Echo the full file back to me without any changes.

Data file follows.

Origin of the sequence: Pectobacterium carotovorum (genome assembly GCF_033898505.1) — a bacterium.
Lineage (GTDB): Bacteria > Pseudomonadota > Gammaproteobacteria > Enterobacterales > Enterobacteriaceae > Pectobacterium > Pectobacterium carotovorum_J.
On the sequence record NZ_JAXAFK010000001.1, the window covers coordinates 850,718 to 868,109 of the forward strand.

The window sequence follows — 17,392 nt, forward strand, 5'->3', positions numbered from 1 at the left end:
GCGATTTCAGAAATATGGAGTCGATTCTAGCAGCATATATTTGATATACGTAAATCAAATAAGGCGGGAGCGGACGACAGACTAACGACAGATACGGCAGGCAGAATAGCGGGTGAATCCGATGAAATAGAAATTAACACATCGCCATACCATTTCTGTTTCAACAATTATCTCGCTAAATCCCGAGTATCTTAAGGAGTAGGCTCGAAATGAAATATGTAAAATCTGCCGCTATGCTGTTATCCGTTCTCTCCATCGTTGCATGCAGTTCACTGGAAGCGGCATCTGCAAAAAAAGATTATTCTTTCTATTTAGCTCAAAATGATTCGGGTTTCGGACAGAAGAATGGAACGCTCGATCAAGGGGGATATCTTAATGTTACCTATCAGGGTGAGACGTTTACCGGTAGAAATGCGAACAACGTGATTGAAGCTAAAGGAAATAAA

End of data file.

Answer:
Origin of the sequence: Pectobacterium carotovorum (genome assembly GCF_033898505.1) — a bacterium.
Lineage (GTDB): Bacteria > Pseudomonadota > Gammaproteobacteria > Enterobacterales > Enterobacteriaceae > Pectobacterium > Pectobacterium carotovorum_J.
On the sequence record NZ_JAXAFK010000001.1, the window covers coordinates 850,718 to 868,109 of the forward strand.

The window sequence follows — 17,392 nt, forward strand, 5'->3', positions numbered from 1 at the left end:
GCGATTTCAGAAATATGGAGTCGATTCTAGCAGCATATATTTGATATACGTAAATCAAATAAGGCGGGAGCGGACGACAGACTAACGACAGATACGGCAGGCAGAATAGCGGGTGAATCCGATGAAATAGAAATTAACACATCGCCATACCATTTCTGTTTCAACAATTATCTCGCTAAATCCCGAGTATCTTAAGGAGTAGGCTCGAAATGAAATATGTAAAATCTGCCGCTATGCTGTTATCCGTTCTCTCCATCGTTGCATGCAGTTCACTGGAAGCGGCATCTGCAAAAAAAGATTATTCTTTCTATTTAGCTCAAAATGATTCGGGTTTCGGACAGAAGAATGGAACGCTCGATCAAGGGGGATATCTTAATGTTACCTATCAGGGTGAGACGTTTACCGGTAGAAATGCGAACAACGTGATTGAAGCTAAAGGAAATAAA